Monday, August 16, 2010

Two shocks to the (British university) system

Two recent news articles caught my attention: this one in yesterday's Observer, and this one in today's Guardian. In different ways, they raise profound questions about how British universities will evolve over the next ten years.

The first of the above articles draws attention to a “recruitment drive” by EU universites, aimed at would-be university students in this country. It may come as news to many such students (or their parents) that they have the option to study for degrees in various other EU countries, where the fees are lower than in the UK, and get tuition in English. The article focuses on Maastricht University, by way of example. It's an attractive option: nice town, English language tuition in some subjects, strong research. The recruitment drive is claimed to be driven by our own supply-and-demand problem: too many UK students chasing too few places. The interesting question is whether foreign universities can attract students who actually could get places over here. That potentially reverses higher education's role as a net exporter for the UK. Can this be used as an argument for better state support for universities?

The second article (similar one here), entitled London is most cost-effective UK city for students, publishes a league table, the “2010 NatWest Student Living Index” which evaluates the cost of living for students for 25 cities in the UK, and favours London, surprisingly — the catch is, that cost-effectiveness is a function of a student's earning potential in the city, rather than just cost of living. Seemingly, students are now “meant” to be working part-time while studying (at least, in order for the ranking to be meaningful). Of course, many students get support from their parents and so some of them have the option to study full-time, but (as mentioned in both articles) 46% do not. Universities themselves, meanwhile, remain pretty much oblivious to these inequities — if a student fails an exam, you can cut him some slack on the grounds that his grandmother died recently, but you can't make allowances for him having been pulling pints in the local bar every evening. I think the best fix that is likely to be achievable, would be for universities to be more flexible about the duration of study. The current rigid three-year schedule is dictated by the (declining) Government funding scheme for students, as devised when full-time study was the standard. We could move towards a more German approach of getting your degree in however long it takes you (and we should accept a higher drop-out rate).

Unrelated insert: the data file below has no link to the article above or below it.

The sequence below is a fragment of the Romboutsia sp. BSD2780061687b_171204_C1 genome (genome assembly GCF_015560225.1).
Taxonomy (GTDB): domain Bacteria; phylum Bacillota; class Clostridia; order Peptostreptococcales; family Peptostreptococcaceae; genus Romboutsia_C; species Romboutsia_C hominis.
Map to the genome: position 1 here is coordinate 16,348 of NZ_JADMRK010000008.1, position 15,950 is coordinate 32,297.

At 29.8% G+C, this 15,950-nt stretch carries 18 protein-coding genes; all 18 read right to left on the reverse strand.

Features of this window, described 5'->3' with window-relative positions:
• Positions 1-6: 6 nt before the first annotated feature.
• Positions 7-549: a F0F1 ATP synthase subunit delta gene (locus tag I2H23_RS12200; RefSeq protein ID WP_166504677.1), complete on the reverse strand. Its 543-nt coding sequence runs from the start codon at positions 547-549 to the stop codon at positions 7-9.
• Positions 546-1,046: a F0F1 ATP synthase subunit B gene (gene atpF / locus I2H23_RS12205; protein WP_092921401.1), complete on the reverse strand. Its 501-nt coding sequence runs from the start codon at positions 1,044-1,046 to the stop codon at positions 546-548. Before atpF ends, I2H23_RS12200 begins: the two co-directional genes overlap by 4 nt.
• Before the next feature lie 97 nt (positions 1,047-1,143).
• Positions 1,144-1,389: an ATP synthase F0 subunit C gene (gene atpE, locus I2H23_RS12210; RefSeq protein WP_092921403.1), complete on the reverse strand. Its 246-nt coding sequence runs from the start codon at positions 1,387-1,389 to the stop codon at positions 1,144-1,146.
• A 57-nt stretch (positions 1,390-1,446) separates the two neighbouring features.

added 17.8.10: A new Guardian article:
A landmark review into university finance is expected to recommend that student loans, now only available to those on full-time courses, are extended to part-time students to cover the fees they must currently pay upfront, the Guardian has learned. Such a move would pave the way for a major change in the way university education is viewed, with a three-year stint in a new city no longer a given.
Part-time study is a way forward, but I wonder whether you need a binary divide between full-time and part-time study, or whether we should be able to allow for study schedules that fall between the two.

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